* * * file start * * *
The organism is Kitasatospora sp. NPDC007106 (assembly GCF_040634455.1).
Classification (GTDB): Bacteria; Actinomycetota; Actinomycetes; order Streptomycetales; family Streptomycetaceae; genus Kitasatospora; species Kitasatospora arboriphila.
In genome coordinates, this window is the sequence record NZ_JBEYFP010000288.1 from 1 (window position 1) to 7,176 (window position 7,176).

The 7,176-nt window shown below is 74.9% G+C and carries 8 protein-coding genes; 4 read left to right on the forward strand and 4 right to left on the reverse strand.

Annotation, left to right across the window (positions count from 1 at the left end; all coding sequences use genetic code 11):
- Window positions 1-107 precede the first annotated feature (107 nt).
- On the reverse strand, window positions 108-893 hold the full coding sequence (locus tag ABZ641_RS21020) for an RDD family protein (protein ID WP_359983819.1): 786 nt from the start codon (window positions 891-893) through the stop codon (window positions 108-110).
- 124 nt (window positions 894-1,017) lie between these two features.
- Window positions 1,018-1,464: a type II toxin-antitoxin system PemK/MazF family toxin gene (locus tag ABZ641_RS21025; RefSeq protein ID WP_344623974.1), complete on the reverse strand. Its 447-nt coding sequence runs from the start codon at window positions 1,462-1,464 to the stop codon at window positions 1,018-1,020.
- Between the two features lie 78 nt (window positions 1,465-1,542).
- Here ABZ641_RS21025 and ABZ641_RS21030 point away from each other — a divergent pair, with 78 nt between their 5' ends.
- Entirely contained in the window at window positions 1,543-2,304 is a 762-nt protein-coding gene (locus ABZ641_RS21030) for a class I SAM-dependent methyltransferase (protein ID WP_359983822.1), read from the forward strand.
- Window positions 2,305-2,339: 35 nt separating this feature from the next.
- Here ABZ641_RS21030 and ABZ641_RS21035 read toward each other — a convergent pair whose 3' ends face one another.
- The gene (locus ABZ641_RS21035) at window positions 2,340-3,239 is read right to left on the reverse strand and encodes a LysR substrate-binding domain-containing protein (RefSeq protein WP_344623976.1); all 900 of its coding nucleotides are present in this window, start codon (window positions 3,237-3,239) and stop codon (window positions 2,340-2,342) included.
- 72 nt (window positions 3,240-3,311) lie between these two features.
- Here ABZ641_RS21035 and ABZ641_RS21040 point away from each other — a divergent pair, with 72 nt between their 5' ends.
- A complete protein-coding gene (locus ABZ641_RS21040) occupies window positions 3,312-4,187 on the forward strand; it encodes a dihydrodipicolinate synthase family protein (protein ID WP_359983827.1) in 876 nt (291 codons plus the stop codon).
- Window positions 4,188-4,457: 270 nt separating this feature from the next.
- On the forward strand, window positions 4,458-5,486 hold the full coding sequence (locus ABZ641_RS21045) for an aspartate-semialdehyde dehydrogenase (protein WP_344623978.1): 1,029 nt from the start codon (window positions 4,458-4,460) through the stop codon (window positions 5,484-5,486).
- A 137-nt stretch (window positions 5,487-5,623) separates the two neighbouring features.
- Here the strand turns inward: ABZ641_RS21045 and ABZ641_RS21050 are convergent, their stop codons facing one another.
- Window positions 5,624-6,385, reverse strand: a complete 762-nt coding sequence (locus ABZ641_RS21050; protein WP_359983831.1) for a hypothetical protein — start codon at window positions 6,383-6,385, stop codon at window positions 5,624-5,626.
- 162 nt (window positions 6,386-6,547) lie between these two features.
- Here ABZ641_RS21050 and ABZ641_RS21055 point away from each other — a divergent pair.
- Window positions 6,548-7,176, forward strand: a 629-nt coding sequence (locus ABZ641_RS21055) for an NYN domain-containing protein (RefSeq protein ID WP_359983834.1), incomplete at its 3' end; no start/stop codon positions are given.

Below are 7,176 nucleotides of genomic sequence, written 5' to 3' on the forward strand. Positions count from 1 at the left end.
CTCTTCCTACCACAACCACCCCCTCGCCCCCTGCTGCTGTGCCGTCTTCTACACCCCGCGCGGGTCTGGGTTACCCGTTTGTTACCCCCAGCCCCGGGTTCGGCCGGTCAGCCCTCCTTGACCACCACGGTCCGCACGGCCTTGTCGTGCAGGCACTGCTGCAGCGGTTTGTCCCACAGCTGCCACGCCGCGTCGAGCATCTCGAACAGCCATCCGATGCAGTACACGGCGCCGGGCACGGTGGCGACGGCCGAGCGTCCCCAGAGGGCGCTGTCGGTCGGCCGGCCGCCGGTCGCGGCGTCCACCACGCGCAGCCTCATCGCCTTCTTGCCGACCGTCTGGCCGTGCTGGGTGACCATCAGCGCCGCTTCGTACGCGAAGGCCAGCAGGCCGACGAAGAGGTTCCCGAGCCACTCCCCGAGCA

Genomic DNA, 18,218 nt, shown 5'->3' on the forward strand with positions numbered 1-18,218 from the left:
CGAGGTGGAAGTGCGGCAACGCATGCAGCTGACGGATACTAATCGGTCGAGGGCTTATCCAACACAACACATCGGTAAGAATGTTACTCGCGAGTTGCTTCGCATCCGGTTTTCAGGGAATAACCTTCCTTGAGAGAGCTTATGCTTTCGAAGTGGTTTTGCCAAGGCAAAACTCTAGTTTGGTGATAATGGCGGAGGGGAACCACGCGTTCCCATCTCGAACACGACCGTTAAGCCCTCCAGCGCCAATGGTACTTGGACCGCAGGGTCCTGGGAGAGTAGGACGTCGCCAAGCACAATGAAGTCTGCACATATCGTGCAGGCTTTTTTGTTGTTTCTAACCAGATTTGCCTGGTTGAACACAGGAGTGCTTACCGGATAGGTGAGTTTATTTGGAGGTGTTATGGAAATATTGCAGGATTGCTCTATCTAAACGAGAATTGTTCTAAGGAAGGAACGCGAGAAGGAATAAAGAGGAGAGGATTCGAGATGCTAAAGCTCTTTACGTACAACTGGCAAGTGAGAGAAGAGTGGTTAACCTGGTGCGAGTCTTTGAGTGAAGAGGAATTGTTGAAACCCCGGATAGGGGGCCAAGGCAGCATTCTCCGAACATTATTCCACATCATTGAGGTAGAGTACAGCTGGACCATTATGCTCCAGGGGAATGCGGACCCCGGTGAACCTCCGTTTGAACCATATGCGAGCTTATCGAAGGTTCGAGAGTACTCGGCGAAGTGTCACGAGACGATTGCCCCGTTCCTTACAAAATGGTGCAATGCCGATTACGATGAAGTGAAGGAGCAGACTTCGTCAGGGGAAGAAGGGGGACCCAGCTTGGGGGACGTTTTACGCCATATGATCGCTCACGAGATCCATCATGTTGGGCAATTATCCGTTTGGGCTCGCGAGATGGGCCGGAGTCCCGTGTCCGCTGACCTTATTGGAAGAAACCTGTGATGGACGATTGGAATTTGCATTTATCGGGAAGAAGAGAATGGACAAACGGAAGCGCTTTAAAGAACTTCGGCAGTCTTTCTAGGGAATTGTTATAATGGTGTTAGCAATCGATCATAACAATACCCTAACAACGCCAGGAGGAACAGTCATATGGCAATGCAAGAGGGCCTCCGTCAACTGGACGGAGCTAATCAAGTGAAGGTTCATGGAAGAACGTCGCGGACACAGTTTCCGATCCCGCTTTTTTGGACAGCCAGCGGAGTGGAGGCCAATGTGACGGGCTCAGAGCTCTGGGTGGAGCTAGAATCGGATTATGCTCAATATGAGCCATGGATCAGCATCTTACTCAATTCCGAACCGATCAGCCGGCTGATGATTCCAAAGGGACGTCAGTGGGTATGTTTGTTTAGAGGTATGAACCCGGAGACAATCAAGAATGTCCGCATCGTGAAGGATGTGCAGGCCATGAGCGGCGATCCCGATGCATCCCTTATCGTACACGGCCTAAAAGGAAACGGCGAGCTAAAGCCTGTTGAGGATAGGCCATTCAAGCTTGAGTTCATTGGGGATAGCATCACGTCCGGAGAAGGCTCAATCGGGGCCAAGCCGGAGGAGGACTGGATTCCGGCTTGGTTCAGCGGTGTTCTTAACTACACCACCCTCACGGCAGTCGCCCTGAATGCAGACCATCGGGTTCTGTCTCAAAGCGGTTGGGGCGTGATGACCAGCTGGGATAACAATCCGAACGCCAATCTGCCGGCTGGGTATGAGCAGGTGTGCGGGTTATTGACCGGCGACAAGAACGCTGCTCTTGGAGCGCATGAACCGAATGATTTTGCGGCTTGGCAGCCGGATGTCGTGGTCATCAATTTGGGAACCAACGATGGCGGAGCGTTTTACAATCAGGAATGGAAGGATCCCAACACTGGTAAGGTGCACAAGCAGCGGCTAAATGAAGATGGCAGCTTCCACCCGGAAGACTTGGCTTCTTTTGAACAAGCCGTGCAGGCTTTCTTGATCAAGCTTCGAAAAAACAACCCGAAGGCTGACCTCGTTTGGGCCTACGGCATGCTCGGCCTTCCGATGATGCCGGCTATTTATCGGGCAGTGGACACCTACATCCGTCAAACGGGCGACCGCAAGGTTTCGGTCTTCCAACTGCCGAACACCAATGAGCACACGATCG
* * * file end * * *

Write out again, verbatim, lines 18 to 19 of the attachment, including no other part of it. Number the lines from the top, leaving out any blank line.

- A complete protein-coding gene (locus ABZ641_RS21040) occupies window positions 3,312-4,187 on the forward strand; it encodes a dihydrodipicolinate synthase family protein (protein ID WP_359983827.1) in 876 nt (291 codons plus the stop codon).
- Window positions 4,188-4,457: 270 nt separating this feature from the next.